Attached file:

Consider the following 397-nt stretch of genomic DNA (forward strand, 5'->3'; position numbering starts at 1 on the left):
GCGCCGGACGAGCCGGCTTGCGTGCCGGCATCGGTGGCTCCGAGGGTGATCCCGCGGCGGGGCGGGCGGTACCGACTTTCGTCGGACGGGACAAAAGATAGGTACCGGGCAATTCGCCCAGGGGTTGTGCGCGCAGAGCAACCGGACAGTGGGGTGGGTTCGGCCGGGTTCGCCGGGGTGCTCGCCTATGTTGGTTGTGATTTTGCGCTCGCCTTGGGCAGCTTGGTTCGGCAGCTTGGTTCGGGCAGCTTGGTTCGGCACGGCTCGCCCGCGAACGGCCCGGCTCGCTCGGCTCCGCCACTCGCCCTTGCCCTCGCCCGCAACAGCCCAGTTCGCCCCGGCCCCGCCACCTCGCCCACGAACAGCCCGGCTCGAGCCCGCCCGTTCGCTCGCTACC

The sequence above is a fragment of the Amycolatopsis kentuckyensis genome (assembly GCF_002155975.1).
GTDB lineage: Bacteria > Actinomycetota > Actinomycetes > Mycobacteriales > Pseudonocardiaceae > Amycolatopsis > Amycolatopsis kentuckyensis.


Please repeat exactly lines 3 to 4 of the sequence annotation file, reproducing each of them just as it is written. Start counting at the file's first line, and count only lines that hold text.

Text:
The sequence above is a fragment of the Amycolatopsis kentuckyensis genome (assembly GCF_002155975.1).
GTDB lineage: Bacteria > Actinomycetota > Actinomycetes > Mycobacteriales > Pseudonocardiaceae > Amycolatopsis > Amycolatopsis kentuckyensis.